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  1. #41
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    Default Re: Veteran coastguards sacked for rescuing car from cliff edge

    Quote Originally Posted by photodog View Post
    Then backtracks and says he’d have to check the paperwork.
    Backtracks and says he'd have to check the paperwork? What?

    I accept that you're not the sharpest knife in the forum drawer but surely even you can see that something I clearly stated in my original post cannot possibly represent any kind of "backtracking".

    Richard

  2. #42
    photodog is offline Lord High Commander of Upper Broughton and Gunthorpe
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    Default Re: Veteran coastguards sacked for rescuing car from cliff edge

    Quote Originally Posted by RichardS View Post
    I will repeat this from my first post once again as you simply don't seem to have understood it:

    If these were employees in the normal sense they would be in line for a big unfair dismissal payout, and I'd be happy to represent them in court as the case would be a slam dunk win. They might still get a payout if the MCA doesn't reverse its decision although I would need to see their contractual details to understand what their actual status is.

    Now, where do I say anything about volunteers being able to make an unfair dismissal claim?

    It is the case that some people are ostensibly taken on as "volunteers" and are regarded as such by their organisation but, by dint of their documentation, rewards or activities, would actually be regarded by an Employment Tribunal as being workers or employees and both categories of these do have rights under employment law. However, as I keep saying, ad nauseam, I would need to see that documentation etc to be able to take a sensible judgement on that matter.

    Richard
    Good for you.

    I’m sure of course your use of the term “contractual” is purely for convenience sake... cause as most know who have dealings in this, volunteers don’t have contracts..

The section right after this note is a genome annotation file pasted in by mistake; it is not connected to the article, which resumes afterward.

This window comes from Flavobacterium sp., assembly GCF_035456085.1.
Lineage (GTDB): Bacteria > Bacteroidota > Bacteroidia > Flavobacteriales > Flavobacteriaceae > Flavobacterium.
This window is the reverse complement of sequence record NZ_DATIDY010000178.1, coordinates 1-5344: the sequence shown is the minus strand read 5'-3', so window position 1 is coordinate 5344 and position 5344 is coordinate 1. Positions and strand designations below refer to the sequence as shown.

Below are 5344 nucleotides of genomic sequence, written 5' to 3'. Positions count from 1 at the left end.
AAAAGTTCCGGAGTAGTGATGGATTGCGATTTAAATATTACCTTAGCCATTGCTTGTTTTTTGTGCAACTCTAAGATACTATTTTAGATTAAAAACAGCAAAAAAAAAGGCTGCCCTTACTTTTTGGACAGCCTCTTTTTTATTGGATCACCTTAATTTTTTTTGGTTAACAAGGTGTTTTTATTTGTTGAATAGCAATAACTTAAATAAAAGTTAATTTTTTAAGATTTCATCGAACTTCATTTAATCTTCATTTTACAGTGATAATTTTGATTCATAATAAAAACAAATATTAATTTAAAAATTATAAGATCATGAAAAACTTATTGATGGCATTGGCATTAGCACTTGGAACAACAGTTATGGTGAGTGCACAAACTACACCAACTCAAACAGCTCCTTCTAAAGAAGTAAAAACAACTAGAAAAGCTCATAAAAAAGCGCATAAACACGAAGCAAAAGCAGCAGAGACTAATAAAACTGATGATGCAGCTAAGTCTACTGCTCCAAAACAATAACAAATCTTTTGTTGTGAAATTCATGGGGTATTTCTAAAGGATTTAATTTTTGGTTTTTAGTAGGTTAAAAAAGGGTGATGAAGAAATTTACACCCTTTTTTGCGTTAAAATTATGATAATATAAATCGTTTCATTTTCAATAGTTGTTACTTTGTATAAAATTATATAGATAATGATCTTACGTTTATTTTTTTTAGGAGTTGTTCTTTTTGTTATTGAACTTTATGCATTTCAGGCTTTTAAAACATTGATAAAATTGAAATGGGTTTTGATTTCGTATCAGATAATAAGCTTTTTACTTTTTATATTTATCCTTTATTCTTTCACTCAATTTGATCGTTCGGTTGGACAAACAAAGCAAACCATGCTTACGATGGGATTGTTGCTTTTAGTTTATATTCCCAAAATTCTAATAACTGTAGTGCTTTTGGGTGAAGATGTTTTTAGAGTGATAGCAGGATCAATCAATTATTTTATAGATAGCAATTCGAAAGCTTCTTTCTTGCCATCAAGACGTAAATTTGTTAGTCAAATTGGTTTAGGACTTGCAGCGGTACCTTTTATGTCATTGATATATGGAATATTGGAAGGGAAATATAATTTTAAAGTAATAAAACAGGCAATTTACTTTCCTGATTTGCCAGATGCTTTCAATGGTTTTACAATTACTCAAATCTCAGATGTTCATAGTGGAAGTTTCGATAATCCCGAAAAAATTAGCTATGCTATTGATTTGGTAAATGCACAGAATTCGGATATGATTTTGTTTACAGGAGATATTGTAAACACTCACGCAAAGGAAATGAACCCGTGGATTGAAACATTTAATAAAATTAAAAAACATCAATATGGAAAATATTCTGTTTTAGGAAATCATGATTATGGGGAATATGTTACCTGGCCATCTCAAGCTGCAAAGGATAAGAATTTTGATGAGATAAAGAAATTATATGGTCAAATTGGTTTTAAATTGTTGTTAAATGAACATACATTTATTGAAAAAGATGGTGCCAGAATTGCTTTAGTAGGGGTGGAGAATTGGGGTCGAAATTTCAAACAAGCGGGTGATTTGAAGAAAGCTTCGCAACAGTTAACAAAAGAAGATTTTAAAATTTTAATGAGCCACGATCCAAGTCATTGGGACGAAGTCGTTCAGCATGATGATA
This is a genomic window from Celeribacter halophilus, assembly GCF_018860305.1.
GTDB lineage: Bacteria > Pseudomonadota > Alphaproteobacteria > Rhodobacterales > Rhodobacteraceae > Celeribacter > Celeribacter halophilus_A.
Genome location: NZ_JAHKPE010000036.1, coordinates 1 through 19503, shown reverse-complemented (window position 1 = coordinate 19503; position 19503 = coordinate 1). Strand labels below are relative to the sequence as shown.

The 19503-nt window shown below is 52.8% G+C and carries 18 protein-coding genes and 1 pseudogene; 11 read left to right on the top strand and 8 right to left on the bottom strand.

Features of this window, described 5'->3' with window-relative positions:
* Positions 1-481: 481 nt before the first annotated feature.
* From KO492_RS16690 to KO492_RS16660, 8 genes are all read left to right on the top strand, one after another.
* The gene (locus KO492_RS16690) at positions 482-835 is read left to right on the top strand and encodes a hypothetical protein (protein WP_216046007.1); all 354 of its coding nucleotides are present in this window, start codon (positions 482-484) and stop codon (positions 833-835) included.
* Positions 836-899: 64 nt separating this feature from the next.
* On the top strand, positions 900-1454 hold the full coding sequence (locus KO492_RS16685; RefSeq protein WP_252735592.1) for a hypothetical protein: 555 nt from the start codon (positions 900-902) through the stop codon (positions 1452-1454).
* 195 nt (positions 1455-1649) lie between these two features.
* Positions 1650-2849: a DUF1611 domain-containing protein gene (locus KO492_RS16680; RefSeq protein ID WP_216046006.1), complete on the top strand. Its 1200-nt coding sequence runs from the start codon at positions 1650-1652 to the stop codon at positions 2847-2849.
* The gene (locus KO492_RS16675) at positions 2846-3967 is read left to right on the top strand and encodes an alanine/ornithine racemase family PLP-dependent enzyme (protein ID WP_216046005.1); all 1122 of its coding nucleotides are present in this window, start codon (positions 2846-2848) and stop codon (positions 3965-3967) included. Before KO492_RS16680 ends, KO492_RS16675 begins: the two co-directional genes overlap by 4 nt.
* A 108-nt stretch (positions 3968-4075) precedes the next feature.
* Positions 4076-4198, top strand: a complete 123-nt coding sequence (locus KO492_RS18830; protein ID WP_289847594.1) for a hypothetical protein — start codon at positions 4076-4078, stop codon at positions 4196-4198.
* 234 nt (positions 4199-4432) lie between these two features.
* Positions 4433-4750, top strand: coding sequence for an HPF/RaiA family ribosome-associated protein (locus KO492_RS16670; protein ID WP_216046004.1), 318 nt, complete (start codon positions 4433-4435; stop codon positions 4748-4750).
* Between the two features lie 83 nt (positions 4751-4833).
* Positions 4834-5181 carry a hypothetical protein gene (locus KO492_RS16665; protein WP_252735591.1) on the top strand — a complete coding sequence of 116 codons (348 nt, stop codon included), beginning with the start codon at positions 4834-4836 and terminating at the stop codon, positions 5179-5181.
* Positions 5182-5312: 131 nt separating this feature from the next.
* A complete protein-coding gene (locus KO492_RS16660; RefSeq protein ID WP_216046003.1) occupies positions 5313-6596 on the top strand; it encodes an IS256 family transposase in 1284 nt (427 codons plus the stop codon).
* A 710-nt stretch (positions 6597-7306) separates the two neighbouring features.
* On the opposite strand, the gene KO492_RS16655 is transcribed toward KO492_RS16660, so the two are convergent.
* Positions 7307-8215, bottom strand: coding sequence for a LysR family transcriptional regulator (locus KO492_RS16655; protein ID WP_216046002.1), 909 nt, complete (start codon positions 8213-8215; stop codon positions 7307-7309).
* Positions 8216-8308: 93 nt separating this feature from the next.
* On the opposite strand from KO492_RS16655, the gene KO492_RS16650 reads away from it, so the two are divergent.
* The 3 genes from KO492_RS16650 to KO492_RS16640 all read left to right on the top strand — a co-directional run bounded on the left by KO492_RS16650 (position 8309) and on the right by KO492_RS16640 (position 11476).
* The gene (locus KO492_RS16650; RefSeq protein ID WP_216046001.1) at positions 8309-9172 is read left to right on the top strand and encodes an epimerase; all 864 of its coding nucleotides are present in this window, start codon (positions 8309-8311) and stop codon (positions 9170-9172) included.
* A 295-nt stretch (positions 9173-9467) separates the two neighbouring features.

You should familiarise yourself with the expectations and good practice associated with vollunteer agreements... as there is fairly good guidance surrounding these from organisations including the NCVO.... but the MCA is going to have to have stuffed the pooch big time if their agreements cross over into employment.

  3. #43
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    Default Re: Veteran coastguards sacked for rescuing car from cliff edge

    Quote Originally Posted by photodog View Post
    Good for you.

    I’m sure of course your use of the term “contractual” is purely for convenience sake... cause as most know who have dealings in this, volunteers don’t have contracts..

    You should familiarise yourself with the expectations and good practice associated with vollunteer agreements... as there is fairly good guidance surrounding these from organisations including the NCVO.... but the MCA is going to have to have stuffed the pooch big time if their agreements cross over into employment.
    I would need to see your contractual details to understand what your actual status is, might well, amongst other alternatives, generate the response that "we do not have any contractual details" .... which is absolutely fine.

    Until we know whether they have anything/a contract/an agreement/a memorandum of understanding/a statement of terms and conditions, we are simply speculating so the term "contractual" is as good as any other way of describing the details.

    I'm guessing that you're new to this legal stuff?

    Richard

  4. #44
    photodog is offline Lord High Commander of Upper Broughton and Gunthorpe
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    Default Re: Veteran coastguards sacked for rescuing car from cliff edge

    Quote Originally Posted by RichardS View Post
    Backtracks and says he'd have to check the paperwork? What?

    I accept that you're not the sharpest knife in the forum drawer but surely even you can see that something I clearly stated in my original post cannot possibly represent any kind of "backtracking".

    Richard
    I accept your not the sharpest knife in the drawer either... but surely even you knew that making an assertion that you could bring home the win for em if they were “normal” employees, But then qualifying that by saying you would have to “check their contractual terms” .... is an admission you know nothing about the situation.

    In fact nothing about the employment nature of volunteering at all it seems...

  5. #45
    photodog is offline Lord High Commander of Upper Broughton and Gunthorpe
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    Default Re: Veteran coastguards sacked for rescuing car from cliff edge

    Quote Originally Posted by RichardS View Post
    I would need to see your contractual details to understand what your actual status is, might well, amongst other alternatives, generate the response that "we do not have any contractual details" .... which is absolutely fine.

    Until we know whether they have anything/a contract/an agreement/a memorandum of understanding/a statement of terms and conditions, we are simply speculating so the term "contractual" is as good as any other way of describing the details.

    I'm guessing that you're new to this legal stuff?

    Richard

    No, we are not speculating.

    Volunteers do not have contracts.

    That’s the legal status.

    They do not even legally need to have agreements. But recognised best practice is to have written agreements.

    I’m guessing your new to this volunteering stuff?

  6. #46